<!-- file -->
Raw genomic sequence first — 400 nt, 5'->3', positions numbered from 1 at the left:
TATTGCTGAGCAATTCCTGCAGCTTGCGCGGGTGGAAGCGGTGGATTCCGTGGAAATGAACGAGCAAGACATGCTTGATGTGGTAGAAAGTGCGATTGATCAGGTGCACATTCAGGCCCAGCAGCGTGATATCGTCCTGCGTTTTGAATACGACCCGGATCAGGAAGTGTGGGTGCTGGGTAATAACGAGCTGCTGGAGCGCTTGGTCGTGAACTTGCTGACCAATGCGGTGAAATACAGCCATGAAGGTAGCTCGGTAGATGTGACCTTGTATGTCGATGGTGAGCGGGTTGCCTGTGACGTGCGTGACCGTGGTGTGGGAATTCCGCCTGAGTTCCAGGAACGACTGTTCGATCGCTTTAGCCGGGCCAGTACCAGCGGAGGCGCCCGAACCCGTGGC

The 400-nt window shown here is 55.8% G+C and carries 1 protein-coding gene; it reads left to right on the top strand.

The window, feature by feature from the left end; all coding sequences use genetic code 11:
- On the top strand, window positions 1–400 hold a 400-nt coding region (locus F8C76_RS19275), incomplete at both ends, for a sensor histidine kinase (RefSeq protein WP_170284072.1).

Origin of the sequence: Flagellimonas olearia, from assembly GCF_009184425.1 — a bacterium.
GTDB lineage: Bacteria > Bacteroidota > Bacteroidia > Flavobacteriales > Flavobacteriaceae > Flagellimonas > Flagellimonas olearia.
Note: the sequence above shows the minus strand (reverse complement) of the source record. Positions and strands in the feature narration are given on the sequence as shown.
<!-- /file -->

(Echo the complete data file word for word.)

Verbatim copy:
Raw genomic sequence first — 400 nt, 5'->3', positions numbered from 1 at the left:
TATTGCTGAGCAATTCCTGCAGCTTGCGCGGGTGGAAGCGGTGGATTCCGTGGAAATGAACGAGCAAGACATGCTTGATGTGGTAGAAAGTGCGATTGATCAGGTGCACATTCAGGCCCAGCAGCGTGATATCGTCCTGCGTTTTGAATACGACCCGGATCAGGAAGTGTGGGTGCTGGGTAATAACGAGCTGCTGGAGCGCTTGGTCGTGAACTTGCTGACCAATGCGGTGAAATACAGCCATGAAGGTAGCTCGGTAGATGTGACCTTGTATGTCGATGGTGAGCGGGTTGCCTGTGACGTGCGTGACCGTGGTGTGGGAATTCCGCCTGAGTTCCAGGAACGACTGTTCGATCGCTTTAGCCGGGCCAGTACCAGCGGAGGCGCCCGAACCCGTGGC

The 400-nt window shown here is 55.8% G+C and carries 1 protein-coding gene; it reads left to right on the top strand.

The window, feature by feature from the left end; all coding sequences use genetic code 11:
- On the top strand, window positions 1–400 hold a 400-nt coding region (locus F8C76_RS19275), incomplete at both ends, for a sensor histidine kinase (RefSeq protein WP_170284072.1).

Origin of the sequence: Flagellimonas olearia, from assembly GCF_009184425.1 — a bacterium.
GTDB lineage: Bacteria > Bacteroidota > Bacteroidia > Flavobacteriales > Flavobacteriaceae > Flagellimonas > Flagellimonas olearia.
Note: the sequence above shows the minus strand (reverse complement) of the source record. Positions and strands in the feature narration are given on the sequence as shown.